Computer science is a major with some of the most varied outcomes for their students. Computer science majors will go on to be professors, software engineers, hardware engineers, machine learning engineers and data scientists. A good computer science program will provide introductory coursework that offers glimpses into each of these various fields. Once a student identifies their interest, they set out on a track to build the relevant skills necessary for their post college job choice. In this blog, I'll talk about the various tracks within a computer science major, the opportunities that each of the different tracks provide, and which one you should choose. Note that different universities may name and classify each of these tracks slightly differently, but the overall structure should be similar.
Theoretical Computer Science/Academic Track
A student interested in theoretical computer science will take advanced theoretical and mathematical courses in almost all the disciplines that computer science has to offer – many of these courses don’t even involve coding at all. Students interested in this track are drawn to computer science because they like the theoretical math that underlies these disciplines. Often, these students are attracted to obtaining PhDs and ultimately professor positions because they hope to do theoretical research on their own in these cutting-edge fields.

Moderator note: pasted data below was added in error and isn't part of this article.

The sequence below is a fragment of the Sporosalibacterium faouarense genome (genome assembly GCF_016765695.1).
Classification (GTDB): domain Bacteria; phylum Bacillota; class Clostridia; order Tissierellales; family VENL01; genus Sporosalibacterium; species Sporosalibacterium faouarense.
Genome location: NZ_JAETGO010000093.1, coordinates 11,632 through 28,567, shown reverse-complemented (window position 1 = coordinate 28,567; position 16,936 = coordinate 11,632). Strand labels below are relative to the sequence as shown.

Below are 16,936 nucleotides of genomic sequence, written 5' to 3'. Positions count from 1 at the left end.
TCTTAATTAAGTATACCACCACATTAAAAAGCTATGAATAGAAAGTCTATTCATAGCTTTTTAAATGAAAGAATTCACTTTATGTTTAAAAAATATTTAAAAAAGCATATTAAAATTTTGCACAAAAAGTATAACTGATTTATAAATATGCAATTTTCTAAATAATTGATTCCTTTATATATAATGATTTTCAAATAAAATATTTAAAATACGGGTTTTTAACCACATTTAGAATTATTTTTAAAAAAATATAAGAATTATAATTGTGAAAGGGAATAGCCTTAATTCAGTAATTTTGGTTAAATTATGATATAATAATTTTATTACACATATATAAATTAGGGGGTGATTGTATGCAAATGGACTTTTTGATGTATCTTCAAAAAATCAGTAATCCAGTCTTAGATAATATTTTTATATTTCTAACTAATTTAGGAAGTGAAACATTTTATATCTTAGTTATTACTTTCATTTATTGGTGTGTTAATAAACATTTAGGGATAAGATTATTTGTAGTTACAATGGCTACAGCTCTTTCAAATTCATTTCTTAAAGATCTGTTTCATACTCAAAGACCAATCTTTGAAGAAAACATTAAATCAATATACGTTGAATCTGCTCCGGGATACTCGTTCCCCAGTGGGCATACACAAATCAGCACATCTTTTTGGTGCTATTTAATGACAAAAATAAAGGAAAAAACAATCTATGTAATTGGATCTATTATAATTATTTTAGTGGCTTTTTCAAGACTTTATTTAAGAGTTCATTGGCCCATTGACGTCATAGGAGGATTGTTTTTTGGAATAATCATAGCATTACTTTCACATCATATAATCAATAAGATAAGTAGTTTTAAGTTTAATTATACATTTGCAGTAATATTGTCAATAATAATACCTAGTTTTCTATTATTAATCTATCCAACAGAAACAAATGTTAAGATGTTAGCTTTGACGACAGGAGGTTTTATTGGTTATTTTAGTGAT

Software Engineering Track
A student interested in software engineering will take classes in object-oriented program and front/back-end development. In addition, these students should be proficient with data structures and algorithms because employers will test them on that knowledge in interviews. If your favorite part of computer science is building, designing, testing and evaluating software then this is the track for you.
Data Analytics/Science Track
Students interested in data analytics will take classes in data manipulation, machine learning and statistics. In addition, they should aim to be proficient in R/Python and SQL. If you're a student who enjoys the mathematical aspects of computer science as well as coding and explaining your results to non-technical people, then this is the track for you
Students interested in hardware (sometimes called computer engineering with connection to electrical engineering), will take courses in operating systems, networking, and low-level programming. If you’re a student who wants to understand how a computer is built from the ground up, then this is the path for you.
Machine Learning Engineer Track
Students on a machine learning engineering track will take lots of coursework in statistics and machine learning. As opposed to a data analyst who just implements a machine learning algorithm, a good machine learning engineer dives deep into the algorithm’s structure in order to optimize it for performance. Therefore, a good machine learning engineer needs to be an expert in the cutting-edge machine learning algorithms.